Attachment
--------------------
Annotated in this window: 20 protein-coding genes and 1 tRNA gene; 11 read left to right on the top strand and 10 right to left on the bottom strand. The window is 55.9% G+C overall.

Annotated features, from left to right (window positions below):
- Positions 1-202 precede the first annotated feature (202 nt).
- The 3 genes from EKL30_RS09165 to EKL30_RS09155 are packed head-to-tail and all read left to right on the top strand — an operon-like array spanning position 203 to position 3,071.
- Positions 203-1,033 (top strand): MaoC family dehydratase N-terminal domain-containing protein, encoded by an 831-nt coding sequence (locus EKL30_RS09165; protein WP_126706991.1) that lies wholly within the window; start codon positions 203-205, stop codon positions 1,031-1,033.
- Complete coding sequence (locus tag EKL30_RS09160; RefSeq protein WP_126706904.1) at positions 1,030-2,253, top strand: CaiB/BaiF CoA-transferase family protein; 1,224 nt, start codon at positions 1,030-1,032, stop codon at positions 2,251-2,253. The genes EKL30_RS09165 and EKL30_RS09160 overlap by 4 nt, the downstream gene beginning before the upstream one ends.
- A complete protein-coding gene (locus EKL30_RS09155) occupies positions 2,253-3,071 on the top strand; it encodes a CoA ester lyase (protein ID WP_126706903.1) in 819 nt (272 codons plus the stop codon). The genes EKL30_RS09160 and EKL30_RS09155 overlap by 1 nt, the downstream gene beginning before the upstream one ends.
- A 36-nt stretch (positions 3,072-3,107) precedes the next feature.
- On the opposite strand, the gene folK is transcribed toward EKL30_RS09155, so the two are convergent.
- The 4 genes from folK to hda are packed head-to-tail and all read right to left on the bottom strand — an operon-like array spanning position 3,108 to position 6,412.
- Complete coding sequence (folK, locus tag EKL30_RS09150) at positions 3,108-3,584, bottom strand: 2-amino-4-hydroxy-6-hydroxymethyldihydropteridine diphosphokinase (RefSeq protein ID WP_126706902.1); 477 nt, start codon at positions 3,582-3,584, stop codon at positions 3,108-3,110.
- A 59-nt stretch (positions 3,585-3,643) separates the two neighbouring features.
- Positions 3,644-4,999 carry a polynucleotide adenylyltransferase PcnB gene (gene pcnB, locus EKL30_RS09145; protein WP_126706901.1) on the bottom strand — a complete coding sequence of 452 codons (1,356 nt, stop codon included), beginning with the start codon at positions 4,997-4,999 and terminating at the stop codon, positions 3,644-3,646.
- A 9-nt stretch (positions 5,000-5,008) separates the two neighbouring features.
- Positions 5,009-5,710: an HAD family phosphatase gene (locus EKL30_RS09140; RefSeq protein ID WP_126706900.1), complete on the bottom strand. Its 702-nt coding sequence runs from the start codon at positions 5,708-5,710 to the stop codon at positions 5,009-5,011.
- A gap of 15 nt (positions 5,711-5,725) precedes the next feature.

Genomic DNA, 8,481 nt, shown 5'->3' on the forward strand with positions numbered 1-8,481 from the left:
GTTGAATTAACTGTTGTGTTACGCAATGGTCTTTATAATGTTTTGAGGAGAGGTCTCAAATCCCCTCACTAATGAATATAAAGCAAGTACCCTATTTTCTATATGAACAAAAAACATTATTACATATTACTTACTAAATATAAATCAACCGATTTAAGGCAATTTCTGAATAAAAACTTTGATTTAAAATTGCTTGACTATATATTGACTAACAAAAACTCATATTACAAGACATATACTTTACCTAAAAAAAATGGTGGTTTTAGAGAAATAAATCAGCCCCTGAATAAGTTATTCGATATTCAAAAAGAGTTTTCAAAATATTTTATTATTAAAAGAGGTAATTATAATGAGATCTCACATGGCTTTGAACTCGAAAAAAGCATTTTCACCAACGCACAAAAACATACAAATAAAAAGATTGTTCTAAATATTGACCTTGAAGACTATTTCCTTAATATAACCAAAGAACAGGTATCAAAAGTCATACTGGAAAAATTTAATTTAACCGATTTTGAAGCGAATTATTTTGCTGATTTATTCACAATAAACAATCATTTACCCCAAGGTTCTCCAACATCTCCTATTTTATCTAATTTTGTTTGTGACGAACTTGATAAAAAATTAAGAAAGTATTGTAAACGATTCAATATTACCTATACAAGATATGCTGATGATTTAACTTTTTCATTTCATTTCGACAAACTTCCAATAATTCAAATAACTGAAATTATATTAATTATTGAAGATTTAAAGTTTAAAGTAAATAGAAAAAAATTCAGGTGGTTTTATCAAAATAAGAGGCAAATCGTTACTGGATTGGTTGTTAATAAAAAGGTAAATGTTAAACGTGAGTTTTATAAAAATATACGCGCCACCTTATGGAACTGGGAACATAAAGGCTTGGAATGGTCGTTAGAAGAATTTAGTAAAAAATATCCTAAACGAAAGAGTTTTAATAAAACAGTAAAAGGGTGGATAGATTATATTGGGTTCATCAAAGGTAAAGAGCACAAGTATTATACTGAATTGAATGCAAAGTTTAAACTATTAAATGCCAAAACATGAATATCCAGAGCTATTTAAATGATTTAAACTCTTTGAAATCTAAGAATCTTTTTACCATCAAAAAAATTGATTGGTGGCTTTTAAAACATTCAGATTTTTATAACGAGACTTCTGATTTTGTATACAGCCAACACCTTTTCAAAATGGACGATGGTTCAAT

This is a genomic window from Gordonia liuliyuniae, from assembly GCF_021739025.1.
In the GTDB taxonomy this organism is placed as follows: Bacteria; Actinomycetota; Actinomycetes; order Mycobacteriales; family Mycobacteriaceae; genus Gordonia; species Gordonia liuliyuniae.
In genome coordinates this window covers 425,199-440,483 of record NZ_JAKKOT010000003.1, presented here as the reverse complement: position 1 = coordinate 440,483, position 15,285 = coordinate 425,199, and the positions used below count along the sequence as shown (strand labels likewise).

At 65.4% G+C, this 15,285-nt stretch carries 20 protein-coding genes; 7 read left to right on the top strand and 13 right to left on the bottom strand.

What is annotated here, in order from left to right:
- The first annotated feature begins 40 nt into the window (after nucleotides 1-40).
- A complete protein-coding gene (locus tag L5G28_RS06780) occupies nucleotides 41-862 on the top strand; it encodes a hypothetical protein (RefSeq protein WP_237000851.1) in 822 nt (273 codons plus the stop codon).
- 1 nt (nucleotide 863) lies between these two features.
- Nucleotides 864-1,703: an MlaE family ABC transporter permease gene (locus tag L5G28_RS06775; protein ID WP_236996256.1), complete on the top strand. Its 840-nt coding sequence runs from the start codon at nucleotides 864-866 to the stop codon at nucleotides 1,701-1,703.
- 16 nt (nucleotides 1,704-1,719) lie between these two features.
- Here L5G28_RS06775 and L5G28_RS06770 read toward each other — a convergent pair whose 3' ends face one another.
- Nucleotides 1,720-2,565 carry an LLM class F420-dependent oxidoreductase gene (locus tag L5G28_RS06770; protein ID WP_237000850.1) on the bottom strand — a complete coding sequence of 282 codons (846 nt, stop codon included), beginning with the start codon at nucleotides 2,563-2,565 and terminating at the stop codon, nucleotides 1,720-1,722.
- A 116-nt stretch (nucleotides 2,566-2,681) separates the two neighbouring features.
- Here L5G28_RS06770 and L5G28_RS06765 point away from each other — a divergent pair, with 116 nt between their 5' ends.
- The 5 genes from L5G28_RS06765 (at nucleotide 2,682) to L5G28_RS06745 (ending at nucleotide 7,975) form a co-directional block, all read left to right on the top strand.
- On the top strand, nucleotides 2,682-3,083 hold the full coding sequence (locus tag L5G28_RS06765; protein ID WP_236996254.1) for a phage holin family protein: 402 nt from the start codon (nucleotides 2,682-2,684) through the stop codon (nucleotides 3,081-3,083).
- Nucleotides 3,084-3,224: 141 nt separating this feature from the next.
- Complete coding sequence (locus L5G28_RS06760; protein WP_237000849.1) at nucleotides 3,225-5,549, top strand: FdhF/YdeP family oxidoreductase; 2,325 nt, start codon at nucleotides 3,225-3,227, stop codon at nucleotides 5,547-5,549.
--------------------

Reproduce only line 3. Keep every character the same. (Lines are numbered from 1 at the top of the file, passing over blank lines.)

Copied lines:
- Positions 1-202 precede the first annotated feature (202 nt).